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  • Writer's picturelucysofroniou

The Science Behind Our Intuition

How many times did you just know something will happen...and then it does? The word 'intuition' comes from the Latin word 'consider' and for the past week or so, I've had the words 'instinct' and 'intuition' popping into my mind - so I'm following my instincts to write about these topics!

Humans have experienced challenges throughout history but the difference between pre-technological periods of time and today is that we know about everything that's going on in the world now. And on top of that, we also know everyone's stance on everything that is going on. This can make it harder for us to listen to our inner voice and so it requires more of a conscious effort to really consider our instincts. While not every inuitive feeling will be correct (sometimes my intuition is spot on and other times, it's way off!), this post explains exactly why we should at least consider our instincts rather than dismiss them as wishy-washy, hocus pocus feelings that have been plucked out of thin air with no real scientific backing. So...what's the science behind our intuition?

What is the difference between instincts and intuition?

Instincts are often described as innate behaviours, in response to external stimuli and come from the brainstem (the base of the brain), with the prefrontal cortex keeping our instincts in check. Intuition, on the other hand, is a sense of knowing something without having any explanation for it.

Where does intuition come from?

It operates through the right side of the brain (the hippocampus) as well as the gut. The term 'gut feeling' as well as the term 'gut instinct' come from the fact that the 'messengers' of the brain - neurotransmitters - are fired up in the gut when you instinctively know or feel something.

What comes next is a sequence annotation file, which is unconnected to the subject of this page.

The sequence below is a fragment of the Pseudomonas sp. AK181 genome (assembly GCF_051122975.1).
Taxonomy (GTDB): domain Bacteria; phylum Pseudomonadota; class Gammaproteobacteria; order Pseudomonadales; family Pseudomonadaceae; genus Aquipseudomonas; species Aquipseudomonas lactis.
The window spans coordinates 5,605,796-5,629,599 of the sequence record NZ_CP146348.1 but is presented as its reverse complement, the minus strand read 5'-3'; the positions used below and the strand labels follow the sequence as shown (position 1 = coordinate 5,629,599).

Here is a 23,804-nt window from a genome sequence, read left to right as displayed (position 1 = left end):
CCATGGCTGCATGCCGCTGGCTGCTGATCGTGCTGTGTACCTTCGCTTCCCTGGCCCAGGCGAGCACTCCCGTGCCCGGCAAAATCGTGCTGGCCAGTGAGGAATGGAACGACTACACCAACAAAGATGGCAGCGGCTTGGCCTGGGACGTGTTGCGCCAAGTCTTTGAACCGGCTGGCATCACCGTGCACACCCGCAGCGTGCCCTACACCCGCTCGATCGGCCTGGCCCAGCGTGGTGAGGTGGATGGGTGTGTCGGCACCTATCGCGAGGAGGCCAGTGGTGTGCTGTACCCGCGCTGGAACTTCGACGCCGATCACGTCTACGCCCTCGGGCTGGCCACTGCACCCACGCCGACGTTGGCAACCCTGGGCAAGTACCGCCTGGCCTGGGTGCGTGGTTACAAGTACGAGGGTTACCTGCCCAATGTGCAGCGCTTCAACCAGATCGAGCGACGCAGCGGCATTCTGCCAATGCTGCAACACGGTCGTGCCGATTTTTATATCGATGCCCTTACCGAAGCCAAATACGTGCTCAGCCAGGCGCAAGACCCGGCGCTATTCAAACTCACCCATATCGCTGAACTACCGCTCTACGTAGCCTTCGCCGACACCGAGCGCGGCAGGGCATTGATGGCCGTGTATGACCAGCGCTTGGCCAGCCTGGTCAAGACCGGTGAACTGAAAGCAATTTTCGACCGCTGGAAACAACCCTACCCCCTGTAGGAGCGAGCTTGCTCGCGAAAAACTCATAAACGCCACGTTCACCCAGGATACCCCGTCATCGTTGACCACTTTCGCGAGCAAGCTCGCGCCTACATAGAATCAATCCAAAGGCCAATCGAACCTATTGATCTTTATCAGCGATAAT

Why is intuition important?

It's often thought that there is a divide between analytic thinking and intuitive thinking - the former is slower and more conscious, while the latter is usually faster and subconscious. However, they're not opposites and can - and should - be used in tandem. The importance of listening to our inner voice and feelings continues to become more apparent and has led to the US Office of Naval Research looking into ways to enhance soldiers' unconscious mind, to give them an extra form of defence, so to speak, on the battlefield.

And that's intuition in a nutshell! Maybe you believe intuition is linked to the theory that we 'see' our lives play out before us before we're born and therefore know what decisions we should take instinctively. Maybe you think it comes from experiences from past lives or that it's otherworldly communication. Maybe you think it's simply just a chemical reaction in the brain. Whatever your stance is, I think it's important that we all practice following our inner knowing and exercise the right to make decisions based on them - even when we lack reasoning (when I was younger and somebody would ask me why I thought something, I would just say 'because!')

Keep an eye out for the next post on how to sharpen your intuition!

Lucy x

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Jun 14, 2021

I love this blog post. You’ve done great to summarize a somewhat complex subject.

You wrote… “The term 'gut feeling' as well as the term 'gut instinct' come from the fact that the 'messengers' of the brain- neurotransmitters - are fired up in the gut when you instinctively know or feel something.” Reading this, I thought of the phrases: hair stands up on the back of the neck, goose bumps, getting chills or that little inner voice that says “don’t go there”. It’s often foreboding, isn’t it.

I came across some notes I jotted down from a website I’m a member of.

This from J.R. Rim …..

Feelings don’t always determine truth but they can sometimes tell you what is true.
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